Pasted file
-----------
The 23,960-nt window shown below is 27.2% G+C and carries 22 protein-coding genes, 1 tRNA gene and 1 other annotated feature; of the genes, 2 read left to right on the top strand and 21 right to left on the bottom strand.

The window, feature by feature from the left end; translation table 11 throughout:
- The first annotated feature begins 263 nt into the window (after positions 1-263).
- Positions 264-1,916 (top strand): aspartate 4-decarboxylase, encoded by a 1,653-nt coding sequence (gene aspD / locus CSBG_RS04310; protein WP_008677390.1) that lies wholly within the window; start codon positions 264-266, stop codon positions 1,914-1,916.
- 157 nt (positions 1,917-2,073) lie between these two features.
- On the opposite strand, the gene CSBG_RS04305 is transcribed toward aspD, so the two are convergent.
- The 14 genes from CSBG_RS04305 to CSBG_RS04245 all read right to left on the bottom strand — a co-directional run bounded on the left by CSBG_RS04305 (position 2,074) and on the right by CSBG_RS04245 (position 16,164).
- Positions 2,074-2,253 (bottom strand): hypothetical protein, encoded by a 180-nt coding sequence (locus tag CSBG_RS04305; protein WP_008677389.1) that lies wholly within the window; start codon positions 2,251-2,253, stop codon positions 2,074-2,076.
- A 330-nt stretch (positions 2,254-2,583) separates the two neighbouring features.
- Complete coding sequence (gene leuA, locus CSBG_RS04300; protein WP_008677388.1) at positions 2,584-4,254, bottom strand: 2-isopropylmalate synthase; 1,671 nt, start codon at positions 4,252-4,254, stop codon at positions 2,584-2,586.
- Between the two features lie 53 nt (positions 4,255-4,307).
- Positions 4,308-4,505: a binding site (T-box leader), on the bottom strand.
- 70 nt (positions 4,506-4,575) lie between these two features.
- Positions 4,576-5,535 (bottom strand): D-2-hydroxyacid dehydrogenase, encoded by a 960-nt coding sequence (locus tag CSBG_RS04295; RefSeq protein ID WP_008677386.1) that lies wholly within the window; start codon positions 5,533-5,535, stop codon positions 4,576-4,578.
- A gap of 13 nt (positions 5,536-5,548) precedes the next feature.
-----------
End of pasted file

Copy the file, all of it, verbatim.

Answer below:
The 23,960-nt window shown below is 27.2% G+C and carries 22 protein-coding genes, 1 tRNA gene and 1 other annotated feature; of the genes, 2 read left to right on the top strand and 21 right to left on the bottom strand.

The window, feature by feature from the left end; translation table 11 throughout:
- The first annotated feature begins 263 nt into the window (after positions 1-263).
- Positions 264-1,916 (top strand): aspartate 4-decarboxylase, encoded by a 1,653-nt coding sequence (gene aspD / locus CSBG_RS04310; protein WP_008677390.1) that lies wholly within the window; start codon positions 264-266, stop codon positions 1,914-1,916.
- 157 nt (positions 1,917-2,073) lie between these two features.
- On the opposite strand, the gene CSBG_RS04305 is transcribed toward aspD, so the two are convergent.
- The 14 genes from CSBG_RS04305 to CSBG_RS04245 all read right to left on the bottom strand — a co-directional run bounded on the left by CSBG_RS04305 (position 2,074) and on the right by CSBG_RS04245 (position 16,164).
- Positions 2,074-2,253 (bottom strand): hypothetical protein, encoded by a 180-nt coding sequence (locus tag CSBG_RS04305; protein WP_008677389.1) that lies wholly within the window; start codon positions 2,251-2,253, stop codon positions 2,074-2,076.
- A 330-nt stretch (positions 2,254-2,583) separates the two neighbouring features.
- Complete coding sequence (gene leuA, locus CSBG_RS04300; protein WP_008677388.1) at positions 2,584-4,254, bottom strand: 2-isopropylmalate synthase; 1,671 nt, start codon at positions 4,252-4,254, stop codon at positions 2,584-2,586.
- Between the two features lie 53 nt (positions 4,255-4,307).
- Positions 4,308-4,505: a binding site (T-box leader), on the bottom strand.
- 70 nt (positions 4,506-4,575) lie between these two features.
- Positions 4,576-5,535 (bottom strand): D-2-hydroxyacid dehydrogenase, encoded by a 960-nt coding sequence (locus tag CSBG_RS04295; RefSeq protein ID WP_008677386.1) that lies wholly within the window; start codon positions 5,533-5,535, stop codon positions 4,576-4,578.
- A gap of 13 nt (positions 5,536-5,548) precedes the next feature.